On March 25 the Movie Geeks Club will screen the Werner Herzog classic, Aguirre, the Wrath of God. As always, the doors will open at 7:00, and the movie will start at 7:30.
Aguirre, the Wrath of God follows the travels of Spanish soldier Lope de Aguirre, who leads a group of conquistadores down the Orinoco River in South America in search of the legendary city of gold, El Dorado. Using a minimalist story and dialogue, the film creates a vision of madness and folly, counterpointed by the lush but unforgiving Amazonian jungle. Although based loosely on what is known of the historical figure of Aguirre, the film's story line is, as Herzog acknowledged years after the film's release, a work of imagination. Some of the people and situations may have been inspired by Gaspar de Carvajal's account of an earlier Amazonian expedition, although Carvajal was not present on the historical voyage represented in the film.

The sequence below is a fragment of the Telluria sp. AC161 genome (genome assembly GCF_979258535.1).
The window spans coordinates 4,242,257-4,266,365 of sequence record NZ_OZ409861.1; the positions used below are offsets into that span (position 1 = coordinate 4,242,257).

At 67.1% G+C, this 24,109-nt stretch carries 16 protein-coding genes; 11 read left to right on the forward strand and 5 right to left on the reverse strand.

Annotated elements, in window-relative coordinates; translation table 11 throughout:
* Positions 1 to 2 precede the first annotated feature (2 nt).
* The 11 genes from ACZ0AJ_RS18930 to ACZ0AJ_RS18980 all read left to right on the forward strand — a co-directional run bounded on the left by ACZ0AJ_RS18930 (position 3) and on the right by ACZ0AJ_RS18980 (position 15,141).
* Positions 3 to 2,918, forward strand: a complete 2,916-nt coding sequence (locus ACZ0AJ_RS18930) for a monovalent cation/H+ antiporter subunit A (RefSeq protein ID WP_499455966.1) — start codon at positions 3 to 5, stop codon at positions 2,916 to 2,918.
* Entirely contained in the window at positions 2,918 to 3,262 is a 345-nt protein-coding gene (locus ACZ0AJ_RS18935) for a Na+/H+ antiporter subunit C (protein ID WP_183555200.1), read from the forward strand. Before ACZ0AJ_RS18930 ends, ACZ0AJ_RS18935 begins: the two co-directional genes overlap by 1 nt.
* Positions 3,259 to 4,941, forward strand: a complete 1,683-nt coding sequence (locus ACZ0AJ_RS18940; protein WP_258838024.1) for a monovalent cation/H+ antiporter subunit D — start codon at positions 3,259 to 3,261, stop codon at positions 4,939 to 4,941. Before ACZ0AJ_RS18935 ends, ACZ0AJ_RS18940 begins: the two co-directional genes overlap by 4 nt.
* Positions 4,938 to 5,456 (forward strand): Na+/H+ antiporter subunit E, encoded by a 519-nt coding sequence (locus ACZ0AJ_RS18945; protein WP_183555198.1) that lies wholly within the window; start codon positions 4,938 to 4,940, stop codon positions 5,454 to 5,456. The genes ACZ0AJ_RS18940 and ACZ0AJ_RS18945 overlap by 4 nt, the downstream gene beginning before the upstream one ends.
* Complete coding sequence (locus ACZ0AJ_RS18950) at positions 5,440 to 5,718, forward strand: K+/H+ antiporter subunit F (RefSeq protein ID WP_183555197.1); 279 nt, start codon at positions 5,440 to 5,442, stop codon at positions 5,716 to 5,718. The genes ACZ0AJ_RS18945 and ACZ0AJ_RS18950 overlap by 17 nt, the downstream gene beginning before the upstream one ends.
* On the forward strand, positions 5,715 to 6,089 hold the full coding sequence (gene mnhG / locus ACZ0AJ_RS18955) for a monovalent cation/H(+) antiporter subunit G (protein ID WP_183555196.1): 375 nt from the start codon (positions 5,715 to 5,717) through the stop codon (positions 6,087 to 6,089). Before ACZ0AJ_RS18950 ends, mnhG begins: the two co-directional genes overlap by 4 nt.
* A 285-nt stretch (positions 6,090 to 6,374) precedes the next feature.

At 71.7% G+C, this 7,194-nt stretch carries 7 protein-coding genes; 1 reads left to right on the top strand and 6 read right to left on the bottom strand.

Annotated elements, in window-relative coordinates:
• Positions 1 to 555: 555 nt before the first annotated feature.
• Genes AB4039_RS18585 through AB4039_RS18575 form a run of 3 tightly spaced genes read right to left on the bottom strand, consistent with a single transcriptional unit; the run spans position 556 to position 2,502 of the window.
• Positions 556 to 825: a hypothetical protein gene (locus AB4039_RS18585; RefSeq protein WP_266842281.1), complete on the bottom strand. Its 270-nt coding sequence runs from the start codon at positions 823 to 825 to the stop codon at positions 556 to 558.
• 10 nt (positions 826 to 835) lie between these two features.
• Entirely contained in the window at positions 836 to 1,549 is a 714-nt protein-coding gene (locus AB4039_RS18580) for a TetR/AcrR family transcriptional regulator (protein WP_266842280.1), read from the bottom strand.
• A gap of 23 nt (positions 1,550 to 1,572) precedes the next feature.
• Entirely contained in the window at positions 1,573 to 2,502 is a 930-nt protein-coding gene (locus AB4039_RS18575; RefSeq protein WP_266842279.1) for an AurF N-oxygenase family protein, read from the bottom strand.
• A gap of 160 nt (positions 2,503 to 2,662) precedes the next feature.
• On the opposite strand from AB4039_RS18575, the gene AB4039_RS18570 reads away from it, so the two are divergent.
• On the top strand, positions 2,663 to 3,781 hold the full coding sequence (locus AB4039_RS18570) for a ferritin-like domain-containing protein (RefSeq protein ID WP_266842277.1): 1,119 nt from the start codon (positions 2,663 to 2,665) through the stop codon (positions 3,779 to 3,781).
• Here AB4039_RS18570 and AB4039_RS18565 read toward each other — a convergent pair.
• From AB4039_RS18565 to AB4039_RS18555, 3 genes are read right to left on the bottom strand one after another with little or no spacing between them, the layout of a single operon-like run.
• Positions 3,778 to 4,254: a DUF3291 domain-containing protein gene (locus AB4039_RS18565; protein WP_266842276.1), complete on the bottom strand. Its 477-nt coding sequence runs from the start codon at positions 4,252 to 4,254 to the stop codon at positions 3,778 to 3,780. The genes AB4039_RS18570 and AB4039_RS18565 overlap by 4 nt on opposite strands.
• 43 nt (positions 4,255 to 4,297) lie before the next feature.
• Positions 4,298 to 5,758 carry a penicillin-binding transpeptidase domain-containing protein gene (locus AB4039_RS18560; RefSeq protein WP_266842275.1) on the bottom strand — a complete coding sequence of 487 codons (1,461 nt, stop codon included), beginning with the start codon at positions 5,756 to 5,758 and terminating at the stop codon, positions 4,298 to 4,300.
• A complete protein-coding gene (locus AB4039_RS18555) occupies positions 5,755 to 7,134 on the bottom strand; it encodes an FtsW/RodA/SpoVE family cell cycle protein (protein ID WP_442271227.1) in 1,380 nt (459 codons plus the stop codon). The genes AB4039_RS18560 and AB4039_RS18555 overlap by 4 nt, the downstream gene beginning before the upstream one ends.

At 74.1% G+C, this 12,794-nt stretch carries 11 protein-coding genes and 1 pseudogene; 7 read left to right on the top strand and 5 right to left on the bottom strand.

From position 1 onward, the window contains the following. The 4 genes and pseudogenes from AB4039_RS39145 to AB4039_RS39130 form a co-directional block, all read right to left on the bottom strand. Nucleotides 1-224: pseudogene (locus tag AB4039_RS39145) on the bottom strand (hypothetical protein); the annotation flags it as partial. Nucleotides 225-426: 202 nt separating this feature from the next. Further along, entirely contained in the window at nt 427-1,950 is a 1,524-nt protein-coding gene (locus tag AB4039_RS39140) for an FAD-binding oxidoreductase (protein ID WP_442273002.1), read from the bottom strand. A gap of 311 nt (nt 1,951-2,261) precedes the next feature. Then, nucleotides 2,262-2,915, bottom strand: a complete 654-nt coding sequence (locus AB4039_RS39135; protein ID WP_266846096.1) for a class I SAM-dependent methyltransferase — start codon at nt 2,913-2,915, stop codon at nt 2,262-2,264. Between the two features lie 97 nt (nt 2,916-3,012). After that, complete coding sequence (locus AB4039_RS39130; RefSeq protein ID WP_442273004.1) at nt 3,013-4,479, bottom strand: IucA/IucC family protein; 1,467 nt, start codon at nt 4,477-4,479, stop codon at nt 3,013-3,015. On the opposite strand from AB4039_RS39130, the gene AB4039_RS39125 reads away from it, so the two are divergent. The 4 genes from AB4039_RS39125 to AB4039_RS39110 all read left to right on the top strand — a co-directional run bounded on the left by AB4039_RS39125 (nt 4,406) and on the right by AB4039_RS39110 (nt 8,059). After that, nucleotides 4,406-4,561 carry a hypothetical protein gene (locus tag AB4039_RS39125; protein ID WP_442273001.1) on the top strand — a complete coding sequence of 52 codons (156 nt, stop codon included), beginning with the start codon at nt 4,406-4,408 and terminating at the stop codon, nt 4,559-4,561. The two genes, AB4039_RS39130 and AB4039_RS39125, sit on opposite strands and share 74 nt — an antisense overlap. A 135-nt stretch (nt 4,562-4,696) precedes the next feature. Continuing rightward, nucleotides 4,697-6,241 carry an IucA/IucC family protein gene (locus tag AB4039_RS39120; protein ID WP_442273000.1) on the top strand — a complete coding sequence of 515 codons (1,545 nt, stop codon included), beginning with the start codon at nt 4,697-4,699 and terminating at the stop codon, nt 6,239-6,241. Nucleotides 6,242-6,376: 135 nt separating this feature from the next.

The film is the first collaboration between Werner Herzog and Klaus Kinski. Their work together was immediately volatile, with the director and actor disagreeing on numerous aspects of the film and of Kinski's role. Herzog learned to play on Kinski's hostility and anger and used it throughout the film to charge scenes. Rumor holds that, at one point, Kinski threatened to leave the production but was held at gunpoint by the desperate director. Herzog reportedly threatened to shoot Kinski and then turn the gun on himself if Kinski quit the shoot. Both Herzog and Kinski have different versions of this story.
It is considered by many to be a masterpiece, and it has been included in Time Magazine's list of "All Time 100 Best Films." It is ranked #245 on IMDB's top 250 Movies list. It is also ranked as #46 on Entertainment Weekly's "Top 50 Cult Films of All-Time." It carries many of the literary and dramatic themes as the Joseph Conrad novella Heart of Darkness, and it is seen by many critics as an obvious influence on Coppola's take on the Heart of Darkness narrative, Apocalypse Now.
from Wikipedia and IMDB entries on Aguirre, the Wrath of God